• Location: Mount Pleasant, MI 
  • Duration: Four years
  • Accreditation: The Council on Academic Accreditation in Audiology and Speech-Language Pathology
  • Tuition: $425 to $450 per credit 

Illinois State University

Students of the AuD Degree program at Illinois State University receive a high-quality education that prepares them for work as audiologists. The program has a dual focus on clinical education and academic coursework. Graduates have a strong understanding of ethics, compassion, and professionalism to provide the highest level of care to patients who have hearing and balance disorders. Clinical experiences during the first three years prepare students for the year-long residency during their fourth and final year of this program. 

In total, students must earn 86 credit hours to earn this degree. Fifty-four credits are in academic classes, 26 clinical credits, and the final six are a capstone independent study. To be eligible for admissions, candidates must have a bachelor’s degree with at least a 3.0 GPA, provide a statement of purpose, submit three letters of recommendation, and provide an up-to-date resume. 

  • Location: Normal, IL 
  • Duration: Four years
  • Accreditation: The Council on Academic Accreditation in Audiology and Speech-Language Pathology
  • Tuition: $33,285 per year

Wayne State University – College of Liberal Arts and Sciences

The main objective of the AuD program at Wayne State University College of Liberal Arts and Sciences is to prepare students with the best clinical education available. The curriculum in this program meets the standards for certification through the ASHA and licensure as an audiologist in Michigan. From the first semester in this program, students are engaged in clinical observations and practice to get hands-on experience early on. 

The majority of the clinical practice in this program takes place in the Speech and Language Center. However, to provide students with well-rounded training, they will also have secondary assignments at schools, community agencies, and health care centers. There is also a rotation through the Henry Ford Health System Division of Audiology, a nonprofit, integrated medical system located in the Detroit Metro area that cares for economically and culturally diverse patients. 

  • Location: Detroit, MI 
  • Duration: Four years
  • Accreditation: The Council on Academic Accreditation in Audiology and Speech-Language Pathology
  • Tuition: $1,527.07 per credit 

Western Washington University – College of Humanities and Social Sciences

Since 2017 Western Washington University College of Humanities and Social Sciences has offered an outstanding AuD program. While this program does prepare students for entry-level work as audiologists, it also has an emphasis for students wanting to complete PhD-level studies after earning an AuD. The first three years of this degree are coursework and clinical practicums, while the fourth year is a full-time externship. Classes in this program are completed in a lockstep order with a cohort of students.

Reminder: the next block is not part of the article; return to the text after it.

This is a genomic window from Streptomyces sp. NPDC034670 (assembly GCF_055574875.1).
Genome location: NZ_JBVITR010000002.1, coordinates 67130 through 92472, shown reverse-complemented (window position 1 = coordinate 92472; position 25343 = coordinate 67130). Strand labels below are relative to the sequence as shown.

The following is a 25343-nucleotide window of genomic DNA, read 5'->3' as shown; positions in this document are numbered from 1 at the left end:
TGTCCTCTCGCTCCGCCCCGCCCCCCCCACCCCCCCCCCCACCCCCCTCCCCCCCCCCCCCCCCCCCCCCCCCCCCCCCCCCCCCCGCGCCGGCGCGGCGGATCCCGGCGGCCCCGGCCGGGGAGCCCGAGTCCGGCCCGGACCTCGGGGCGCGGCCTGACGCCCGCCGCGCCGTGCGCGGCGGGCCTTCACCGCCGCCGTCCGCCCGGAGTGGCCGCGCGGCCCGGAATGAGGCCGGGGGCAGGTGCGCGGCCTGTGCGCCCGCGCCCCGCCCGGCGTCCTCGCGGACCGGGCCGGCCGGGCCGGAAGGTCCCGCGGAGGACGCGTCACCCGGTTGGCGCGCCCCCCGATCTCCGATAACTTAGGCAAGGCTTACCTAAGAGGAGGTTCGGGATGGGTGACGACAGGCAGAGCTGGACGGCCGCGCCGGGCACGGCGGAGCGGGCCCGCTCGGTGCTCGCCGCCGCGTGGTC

The clinical experiences for this program take place primarily in the on-campus clinic, although some off-site rotations are included to give students a well-rounded experience. The externships take place at an off-campus site coordinated with the school. 

Typical locations include schools, hospitals, and clinics. However, students may request placement at a site of their choosing, regardless of geographic location, and the school will accommodate if they can.  

  • Location: Bellingham, WA
  • Duration: Four years
  • Accreditation: The Council on Academic Accreditation in Audiology and Speech-Language Pathology
  • Tuition: $1666 per credit

Online or Hybrid Audiologist Degree Program

Due to the hands-on nature of audiology programs, there are no online degree options. However, audiologists who have already earned a master’s degree and have clinical experience can complete an online bridge program to earn an AuD. Here are two such programs. 

Salus University – Osborne College of Audiology

Salus University Osborne College of Audiology offers a two-year distance learning AuD bridge program. To be eligible for this program, candidates must already have a master’s degree or higher in audiology or an equivalent field. Completing this program will help professionals in audiology be up to date with the most recent advancements in audiology and understand the fundamentals of neuroscience and public health. 

Required coursework for this program includes classes such as cochlear implants, advanced auditory biology, sound transmission into the cochlea, pediatric audiology, and auditory processing disorders. It should be noted that this program may not qualify graduates for licensure in some states, so students should check with their local board to ensure they have the necessary qualifications.